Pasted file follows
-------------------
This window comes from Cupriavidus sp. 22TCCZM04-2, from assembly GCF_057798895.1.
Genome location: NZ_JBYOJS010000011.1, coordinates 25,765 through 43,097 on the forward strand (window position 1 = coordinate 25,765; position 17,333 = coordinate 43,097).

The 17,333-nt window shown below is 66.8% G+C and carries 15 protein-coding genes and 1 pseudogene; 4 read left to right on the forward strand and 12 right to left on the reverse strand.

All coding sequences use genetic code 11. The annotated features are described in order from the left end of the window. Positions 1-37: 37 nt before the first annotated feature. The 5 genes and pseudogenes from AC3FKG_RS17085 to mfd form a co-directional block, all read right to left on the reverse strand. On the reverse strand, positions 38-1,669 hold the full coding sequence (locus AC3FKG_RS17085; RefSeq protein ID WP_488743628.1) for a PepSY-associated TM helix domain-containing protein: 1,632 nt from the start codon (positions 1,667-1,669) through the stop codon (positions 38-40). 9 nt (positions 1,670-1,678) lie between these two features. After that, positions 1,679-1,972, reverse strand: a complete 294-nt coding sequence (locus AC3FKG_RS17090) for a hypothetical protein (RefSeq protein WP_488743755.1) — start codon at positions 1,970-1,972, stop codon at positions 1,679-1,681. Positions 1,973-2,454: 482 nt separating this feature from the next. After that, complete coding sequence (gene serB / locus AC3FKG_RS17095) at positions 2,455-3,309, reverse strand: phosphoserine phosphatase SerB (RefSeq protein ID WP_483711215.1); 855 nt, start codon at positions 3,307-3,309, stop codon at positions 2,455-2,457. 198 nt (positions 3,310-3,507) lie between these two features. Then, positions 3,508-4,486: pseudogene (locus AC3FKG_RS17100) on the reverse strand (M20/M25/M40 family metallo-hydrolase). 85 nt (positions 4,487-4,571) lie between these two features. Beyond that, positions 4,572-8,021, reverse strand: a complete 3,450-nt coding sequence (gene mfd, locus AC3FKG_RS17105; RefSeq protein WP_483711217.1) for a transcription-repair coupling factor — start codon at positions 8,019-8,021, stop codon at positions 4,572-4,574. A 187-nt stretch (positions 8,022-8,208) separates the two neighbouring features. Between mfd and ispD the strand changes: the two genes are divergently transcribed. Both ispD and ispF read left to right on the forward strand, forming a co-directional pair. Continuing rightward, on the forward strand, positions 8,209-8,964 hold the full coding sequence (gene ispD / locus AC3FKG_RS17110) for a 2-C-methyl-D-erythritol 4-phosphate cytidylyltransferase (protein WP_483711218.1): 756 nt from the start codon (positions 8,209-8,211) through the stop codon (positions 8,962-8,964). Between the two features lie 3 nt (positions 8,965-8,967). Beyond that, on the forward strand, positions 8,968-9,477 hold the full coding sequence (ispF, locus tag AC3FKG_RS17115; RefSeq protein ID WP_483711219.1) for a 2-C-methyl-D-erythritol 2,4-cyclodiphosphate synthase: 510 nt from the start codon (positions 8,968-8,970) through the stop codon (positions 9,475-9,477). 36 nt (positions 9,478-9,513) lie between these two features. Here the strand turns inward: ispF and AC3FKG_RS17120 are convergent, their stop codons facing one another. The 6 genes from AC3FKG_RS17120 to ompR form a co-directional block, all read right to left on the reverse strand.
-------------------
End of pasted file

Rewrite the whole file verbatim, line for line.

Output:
This window comes from Cupriavidus sp. 22TCCZM04-2, from assembly GCF_057798895.1.
Genome location: NZ_JBYOJS010000011.1, coordinates 25,765 through 43,097 on the forward strand (window position 1 = coordinate 25,765; position 17,333 = coordinate 43,097).

The 17,333-nt window shown below is 66.8% G+C and carries 15 protein-coding genes and 1 pseudogene; 4 read left to right on the forward strand and 12 right to left on the reverse strand.

All coding sequences use genetic code 11. The annotated features are described in order from the left end of the window. Positions 1-37: 37 nt before the first annotated feature. The 5 genes and pseudogenes from AC3FKG_RS17085 to mfd form a co-directional block, all read right to left on the reverse strand. On the reverse strand, positions 38-1,669 hold the full coding sequence (locus AC3FKG_RS17085; RefSeq protein ID WP_488743628.1) for a PepSY-associated TM helix domain-containing protein: 1,632 nt from the start codon (positions 1,667-1,669) through the stop codon (positions 38-40). 9 nt (positions 1,670-1,678) lie between these two features. After that, positions 1,679-1,972, reverse strand: a complete 294-nt coding sequence (locus AC3FKG_RS17090) for a hypothetical protein (RefSeq protein WP_488743755.1) — start codon at positions 1,970-1,972, stop codon at positions 1,679-1,681. Positions 1,973-2,454: 482 nt separating this feature from the next. After that, complete coding sequence (gene serB / locus AC3FKG_RS17095) at positions 2,455-3,309, reverse strand: phosphoserine phosphatase SerB (RefSeq protein ID WP_483711215.1); 855 nt, start codon at positions 3,307-3,309, stop codon at positions 2,455-2,457. 198 nt (positions 3,310-3,507) lie between these two features. Then, positions 3,508-4,486: pseudogene (locus AC3FKG_RS17100) on the reverse strand (M20/M25/M40 family metallo-hydrolase). 85 nt (positions 4,487-4,571) lie between these two features. Beyond that, positions 4,572-8,021, reverse strand: a complete 3,450-nt coding sequence (gene mfd, locus AC3FKG_RS17105; RefSeq protein WP_483711217.1) for a transcription-repair coupling factor — start codon at positions 8,019-8,021, stop codon at positions 4,572-4,574. A 187-nt stretch (positions 8,022-8,208) separates the two neighbouring features. Between mfd and ispD the strand changes: the two genes are divergently transcribed. Both ispD and ispF read left to right on the forward strand, forming a co-directional pair. Continuing rightward, on the forward strand, positions 8,209-8,964 hold the full coding sequence (gene ispD / locus AC3FKG_RS17110) for a 2-C-methyl-D-erythritol 4-phosphate cytidylyltransferase (protein WP_483711218.1): 756 nt from the start codon (positions 8,209-8,211) through the stop codon (positions 8,962-8,964). Between the two features lie 3 nt (positions 8,965-8,967). Beyond that, on the forward strand, positions 8,968-9,477 hold the full coding sequence (ispF, locus tag AC3FKG_RS17115; RefSeq protein ID WP_483711219.1) for a 2-C-methyl-D-erythritol 2,4-cyclodiphosphate synthase: 510 nt from the start codon (positions 8,968-8,970) through the stop codon (positions 9,475-9,477). 36 nt (positions 9,478-9,513) lie between these two features. Here the strand turns inward: ispF and AC3FKG_RS17120 are convergent, their stop codons facing one another. The 6 genes from AC3FKG_RS17120 to ompR form a co-directional block, all read right to left on the reverse strand.